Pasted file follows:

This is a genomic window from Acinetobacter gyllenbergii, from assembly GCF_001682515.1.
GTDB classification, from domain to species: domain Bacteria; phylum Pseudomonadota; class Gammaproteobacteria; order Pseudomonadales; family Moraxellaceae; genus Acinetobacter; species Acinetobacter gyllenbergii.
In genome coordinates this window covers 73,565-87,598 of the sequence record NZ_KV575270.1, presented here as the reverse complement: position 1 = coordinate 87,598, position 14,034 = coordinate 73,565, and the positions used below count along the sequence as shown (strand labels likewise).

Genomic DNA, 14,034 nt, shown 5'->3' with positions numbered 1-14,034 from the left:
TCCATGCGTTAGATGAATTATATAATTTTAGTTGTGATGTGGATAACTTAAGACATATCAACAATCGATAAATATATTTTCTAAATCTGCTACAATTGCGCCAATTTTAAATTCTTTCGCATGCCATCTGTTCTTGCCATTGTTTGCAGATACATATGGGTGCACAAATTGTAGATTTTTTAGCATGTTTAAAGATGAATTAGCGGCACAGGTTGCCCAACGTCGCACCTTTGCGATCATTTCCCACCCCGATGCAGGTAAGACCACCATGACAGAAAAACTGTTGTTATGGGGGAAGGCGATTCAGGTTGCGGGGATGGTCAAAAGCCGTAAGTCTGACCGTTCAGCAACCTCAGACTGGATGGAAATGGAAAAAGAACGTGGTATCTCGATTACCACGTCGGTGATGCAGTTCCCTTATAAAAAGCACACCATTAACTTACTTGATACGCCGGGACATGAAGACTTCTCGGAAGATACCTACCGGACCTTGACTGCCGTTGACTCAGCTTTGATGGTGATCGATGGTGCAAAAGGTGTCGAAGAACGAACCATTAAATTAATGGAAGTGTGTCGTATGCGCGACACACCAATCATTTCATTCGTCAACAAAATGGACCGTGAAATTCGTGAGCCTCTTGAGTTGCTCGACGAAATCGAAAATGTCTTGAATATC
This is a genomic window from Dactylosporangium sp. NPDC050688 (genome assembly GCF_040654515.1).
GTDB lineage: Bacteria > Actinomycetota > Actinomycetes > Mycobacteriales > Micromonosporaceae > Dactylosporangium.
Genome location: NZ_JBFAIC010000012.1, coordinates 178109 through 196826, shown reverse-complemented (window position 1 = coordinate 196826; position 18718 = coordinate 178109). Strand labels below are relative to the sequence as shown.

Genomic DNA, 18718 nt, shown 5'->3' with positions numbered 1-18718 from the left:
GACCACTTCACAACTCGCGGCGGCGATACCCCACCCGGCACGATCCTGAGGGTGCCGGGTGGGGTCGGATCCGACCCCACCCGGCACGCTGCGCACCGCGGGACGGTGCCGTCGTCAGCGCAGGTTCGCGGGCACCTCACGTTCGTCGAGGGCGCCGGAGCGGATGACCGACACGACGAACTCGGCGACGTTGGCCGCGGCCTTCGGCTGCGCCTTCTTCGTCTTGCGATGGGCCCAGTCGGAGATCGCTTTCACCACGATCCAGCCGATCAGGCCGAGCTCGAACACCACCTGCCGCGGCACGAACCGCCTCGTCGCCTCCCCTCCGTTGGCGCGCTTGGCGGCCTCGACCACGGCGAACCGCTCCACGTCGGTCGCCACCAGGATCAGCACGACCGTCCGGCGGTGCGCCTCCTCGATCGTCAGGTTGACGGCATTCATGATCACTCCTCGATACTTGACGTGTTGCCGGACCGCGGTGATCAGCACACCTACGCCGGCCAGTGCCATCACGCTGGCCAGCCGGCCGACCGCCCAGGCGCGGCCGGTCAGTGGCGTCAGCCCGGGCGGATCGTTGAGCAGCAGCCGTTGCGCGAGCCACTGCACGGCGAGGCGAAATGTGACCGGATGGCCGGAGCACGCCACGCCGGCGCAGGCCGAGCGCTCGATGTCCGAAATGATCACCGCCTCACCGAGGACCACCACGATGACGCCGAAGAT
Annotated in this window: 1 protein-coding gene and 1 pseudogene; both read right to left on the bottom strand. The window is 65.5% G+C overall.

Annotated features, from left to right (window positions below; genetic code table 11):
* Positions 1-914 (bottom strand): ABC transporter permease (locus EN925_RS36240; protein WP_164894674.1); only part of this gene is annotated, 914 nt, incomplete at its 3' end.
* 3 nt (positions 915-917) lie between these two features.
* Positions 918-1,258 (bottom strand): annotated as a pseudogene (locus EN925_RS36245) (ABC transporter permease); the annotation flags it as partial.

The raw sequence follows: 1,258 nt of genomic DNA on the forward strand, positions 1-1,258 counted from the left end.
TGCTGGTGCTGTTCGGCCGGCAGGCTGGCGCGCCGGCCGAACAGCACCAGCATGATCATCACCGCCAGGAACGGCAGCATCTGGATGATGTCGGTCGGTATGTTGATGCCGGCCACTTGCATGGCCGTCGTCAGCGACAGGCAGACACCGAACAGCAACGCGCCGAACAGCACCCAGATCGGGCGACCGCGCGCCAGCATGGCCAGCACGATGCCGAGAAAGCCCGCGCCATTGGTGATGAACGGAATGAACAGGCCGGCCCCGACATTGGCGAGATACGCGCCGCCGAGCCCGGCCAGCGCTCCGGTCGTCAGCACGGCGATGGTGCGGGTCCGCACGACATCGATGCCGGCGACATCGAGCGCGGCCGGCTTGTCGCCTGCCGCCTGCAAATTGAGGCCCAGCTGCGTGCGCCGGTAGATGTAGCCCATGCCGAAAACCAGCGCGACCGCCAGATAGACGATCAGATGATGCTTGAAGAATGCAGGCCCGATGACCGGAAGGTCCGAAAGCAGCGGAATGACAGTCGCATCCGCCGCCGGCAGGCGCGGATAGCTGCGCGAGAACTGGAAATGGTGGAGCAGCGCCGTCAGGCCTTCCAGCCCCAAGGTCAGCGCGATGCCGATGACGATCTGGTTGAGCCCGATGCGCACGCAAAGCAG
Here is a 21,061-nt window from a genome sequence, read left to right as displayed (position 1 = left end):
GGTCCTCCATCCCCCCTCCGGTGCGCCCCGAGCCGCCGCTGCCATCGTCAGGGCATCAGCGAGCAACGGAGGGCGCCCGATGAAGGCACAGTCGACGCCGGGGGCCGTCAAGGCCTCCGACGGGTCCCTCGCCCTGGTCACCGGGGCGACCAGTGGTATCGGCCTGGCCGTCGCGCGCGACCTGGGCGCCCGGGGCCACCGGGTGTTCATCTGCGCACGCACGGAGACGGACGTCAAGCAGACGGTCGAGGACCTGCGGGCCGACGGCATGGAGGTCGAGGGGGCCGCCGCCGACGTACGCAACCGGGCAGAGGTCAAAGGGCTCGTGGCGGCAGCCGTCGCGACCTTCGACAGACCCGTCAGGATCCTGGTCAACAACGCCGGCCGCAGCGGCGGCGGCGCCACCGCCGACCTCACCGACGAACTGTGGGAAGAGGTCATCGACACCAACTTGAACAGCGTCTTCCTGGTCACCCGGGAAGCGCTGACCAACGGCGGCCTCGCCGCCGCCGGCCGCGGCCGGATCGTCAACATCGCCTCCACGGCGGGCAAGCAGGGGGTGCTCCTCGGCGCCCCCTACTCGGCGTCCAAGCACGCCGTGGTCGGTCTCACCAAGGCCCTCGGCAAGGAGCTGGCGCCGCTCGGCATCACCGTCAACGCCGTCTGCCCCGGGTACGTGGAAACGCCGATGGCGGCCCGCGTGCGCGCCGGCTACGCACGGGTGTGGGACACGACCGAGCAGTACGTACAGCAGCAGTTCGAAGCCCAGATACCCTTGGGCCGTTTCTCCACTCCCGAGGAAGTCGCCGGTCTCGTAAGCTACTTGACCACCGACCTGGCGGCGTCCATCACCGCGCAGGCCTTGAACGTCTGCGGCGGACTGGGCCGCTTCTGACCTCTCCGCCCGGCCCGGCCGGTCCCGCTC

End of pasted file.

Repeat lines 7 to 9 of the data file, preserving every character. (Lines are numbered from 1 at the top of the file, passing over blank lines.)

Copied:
GTDB lineage: Bacteria > Actinomycetota > Actinomycetes > Mycobacteriales > Micromonosporaceae > Dactylosporangium.
Genome location: NZ_JBFAIC010000012.1, coordinates 178109 through 196826, shown reverse-complemented (window position 1 = coordinate 196826; position 18718 = coordinate 178109). Strand labels below are relative to the sequence as shown.

Genomic DNA, 18718 nt, shown 5'->3' with positions numbered 1-18718 from the left: